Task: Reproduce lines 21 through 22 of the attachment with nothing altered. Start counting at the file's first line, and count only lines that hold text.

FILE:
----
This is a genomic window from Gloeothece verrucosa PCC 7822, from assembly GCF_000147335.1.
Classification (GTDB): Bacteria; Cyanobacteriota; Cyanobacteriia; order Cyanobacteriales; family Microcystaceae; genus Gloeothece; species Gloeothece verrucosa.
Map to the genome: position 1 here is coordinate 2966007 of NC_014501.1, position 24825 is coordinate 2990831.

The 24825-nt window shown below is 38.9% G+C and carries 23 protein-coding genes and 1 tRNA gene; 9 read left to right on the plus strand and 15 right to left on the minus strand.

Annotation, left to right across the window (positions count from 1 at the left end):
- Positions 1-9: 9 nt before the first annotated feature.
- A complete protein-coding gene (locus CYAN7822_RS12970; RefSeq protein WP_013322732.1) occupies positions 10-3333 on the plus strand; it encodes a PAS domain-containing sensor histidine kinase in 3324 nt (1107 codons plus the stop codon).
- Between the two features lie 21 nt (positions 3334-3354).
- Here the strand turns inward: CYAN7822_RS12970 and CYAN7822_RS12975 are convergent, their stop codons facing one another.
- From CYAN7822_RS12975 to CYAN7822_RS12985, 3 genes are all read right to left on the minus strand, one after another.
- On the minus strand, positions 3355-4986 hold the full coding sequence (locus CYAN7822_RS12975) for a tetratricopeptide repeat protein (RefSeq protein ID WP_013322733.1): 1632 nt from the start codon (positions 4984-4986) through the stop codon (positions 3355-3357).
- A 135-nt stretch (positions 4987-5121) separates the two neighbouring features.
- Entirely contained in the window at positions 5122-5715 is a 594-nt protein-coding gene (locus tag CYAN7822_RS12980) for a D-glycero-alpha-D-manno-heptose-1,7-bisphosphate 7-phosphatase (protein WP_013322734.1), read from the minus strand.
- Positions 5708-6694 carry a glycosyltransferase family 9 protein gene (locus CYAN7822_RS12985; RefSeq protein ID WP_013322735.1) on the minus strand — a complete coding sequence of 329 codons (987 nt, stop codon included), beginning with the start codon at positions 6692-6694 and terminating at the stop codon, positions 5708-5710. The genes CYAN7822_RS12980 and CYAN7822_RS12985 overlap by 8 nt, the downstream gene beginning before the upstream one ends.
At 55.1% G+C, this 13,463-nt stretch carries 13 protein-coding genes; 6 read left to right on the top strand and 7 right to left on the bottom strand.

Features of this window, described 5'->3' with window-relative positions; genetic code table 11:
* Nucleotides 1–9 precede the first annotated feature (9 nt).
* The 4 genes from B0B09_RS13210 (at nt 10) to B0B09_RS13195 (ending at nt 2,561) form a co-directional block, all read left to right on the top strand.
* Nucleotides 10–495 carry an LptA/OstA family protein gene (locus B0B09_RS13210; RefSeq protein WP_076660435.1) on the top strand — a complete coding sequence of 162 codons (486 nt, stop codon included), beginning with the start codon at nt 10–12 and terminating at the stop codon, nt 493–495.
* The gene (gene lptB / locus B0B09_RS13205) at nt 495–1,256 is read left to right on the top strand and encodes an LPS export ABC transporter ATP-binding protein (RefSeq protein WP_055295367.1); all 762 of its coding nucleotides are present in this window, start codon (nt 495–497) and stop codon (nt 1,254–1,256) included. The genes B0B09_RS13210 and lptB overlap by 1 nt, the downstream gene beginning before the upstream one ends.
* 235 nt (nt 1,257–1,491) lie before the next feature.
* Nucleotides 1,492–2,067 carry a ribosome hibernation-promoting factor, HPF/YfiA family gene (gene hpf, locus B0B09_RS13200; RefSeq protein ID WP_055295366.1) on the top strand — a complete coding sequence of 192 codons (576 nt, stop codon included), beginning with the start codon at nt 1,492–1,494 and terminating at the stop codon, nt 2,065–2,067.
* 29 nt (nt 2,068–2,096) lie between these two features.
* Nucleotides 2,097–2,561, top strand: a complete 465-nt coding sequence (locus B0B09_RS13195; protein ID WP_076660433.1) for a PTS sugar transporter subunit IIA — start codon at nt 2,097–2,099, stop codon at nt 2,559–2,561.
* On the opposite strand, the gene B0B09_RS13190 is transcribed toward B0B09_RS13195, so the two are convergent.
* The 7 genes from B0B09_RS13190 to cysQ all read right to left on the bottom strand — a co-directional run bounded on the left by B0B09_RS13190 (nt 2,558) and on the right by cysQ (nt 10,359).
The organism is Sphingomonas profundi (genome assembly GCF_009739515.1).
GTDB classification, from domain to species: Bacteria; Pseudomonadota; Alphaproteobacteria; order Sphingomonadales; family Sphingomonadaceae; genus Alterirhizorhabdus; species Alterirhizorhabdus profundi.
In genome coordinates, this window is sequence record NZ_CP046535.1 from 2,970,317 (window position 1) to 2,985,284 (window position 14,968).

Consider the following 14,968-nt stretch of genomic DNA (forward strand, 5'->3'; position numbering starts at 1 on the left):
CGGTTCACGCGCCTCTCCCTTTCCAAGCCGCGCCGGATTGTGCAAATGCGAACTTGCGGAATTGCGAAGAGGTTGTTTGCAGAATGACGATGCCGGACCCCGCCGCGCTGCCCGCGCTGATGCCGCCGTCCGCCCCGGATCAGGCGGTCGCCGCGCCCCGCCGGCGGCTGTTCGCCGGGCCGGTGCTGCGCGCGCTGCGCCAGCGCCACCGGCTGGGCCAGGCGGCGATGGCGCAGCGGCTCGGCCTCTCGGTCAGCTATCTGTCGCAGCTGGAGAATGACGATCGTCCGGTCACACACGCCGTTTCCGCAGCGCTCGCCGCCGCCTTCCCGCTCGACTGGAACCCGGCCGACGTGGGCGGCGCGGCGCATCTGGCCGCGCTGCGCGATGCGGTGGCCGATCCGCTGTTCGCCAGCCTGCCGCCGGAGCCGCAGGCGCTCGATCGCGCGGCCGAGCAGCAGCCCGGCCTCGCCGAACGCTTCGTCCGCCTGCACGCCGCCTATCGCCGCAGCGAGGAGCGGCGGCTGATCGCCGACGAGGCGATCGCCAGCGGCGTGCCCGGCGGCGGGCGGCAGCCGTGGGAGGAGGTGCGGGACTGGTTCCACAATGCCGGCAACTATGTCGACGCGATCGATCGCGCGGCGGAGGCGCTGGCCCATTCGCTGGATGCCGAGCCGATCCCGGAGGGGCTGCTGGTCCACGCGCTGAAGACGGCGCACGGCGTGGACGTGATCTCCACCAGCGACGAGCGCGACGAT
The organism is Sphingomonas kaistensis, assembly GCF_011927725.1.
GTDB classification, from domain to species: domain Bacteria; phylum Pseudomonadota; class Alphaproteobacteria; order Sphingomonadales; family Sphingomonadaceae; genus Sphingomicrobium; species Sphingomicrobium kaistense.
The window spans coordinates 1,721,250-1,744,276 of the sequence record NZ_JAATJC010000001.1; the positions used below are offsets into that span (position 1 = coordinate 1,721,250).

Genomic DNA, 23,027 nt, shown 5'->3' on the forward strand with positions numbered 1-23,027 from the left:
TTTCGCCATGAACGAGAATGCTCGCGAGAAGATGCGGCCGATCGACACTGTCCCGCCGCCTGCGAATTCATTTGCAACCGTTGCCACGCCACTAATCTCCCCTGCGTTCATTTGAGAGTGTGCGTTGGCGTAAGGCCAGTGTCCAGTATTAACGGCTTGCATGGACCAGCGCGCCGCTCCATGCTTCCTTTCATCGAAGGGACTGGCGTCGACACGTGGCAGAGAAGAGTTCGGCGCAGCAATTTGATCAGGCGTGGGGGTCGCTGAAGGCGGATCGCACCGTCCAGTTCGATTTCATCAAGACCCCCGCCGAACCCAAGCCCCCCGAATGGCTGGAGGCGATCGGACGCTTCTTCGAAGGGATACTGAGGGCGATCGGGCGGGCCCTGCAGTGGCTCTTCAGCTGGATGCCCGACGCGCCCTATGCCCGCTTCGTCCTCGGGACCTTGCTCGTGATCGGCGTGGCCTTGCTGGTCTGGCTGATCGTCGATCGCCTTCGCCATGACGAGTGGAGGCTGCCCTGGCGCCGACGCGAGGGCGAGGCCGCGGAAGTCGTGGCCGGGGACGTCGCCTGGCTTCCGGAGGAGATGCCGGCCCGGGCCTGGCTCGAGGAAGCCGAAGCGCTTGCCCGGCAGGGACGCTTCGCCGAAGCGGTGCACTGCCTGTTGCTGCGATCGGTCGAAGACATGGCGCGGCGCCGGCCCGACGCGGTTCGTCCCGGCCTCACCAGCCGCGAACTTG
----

* 235 nt (nt 1,257–1,491) lie before the next feature.
* Nucleotides 1,492–2,067 carry a ribosome hibernation-promoting factor, HPF/YfiA family gene (gene hpf, locus B0B09_RS13200; RefSeq protein ID WP_055295366.1) on the top strand — a complete coding sequence of 192 codons (576 nt, stop codon included), beginning with the start codon at nt 1,492–1,494 and terminating at the stop codon, nt 2,065–2,067.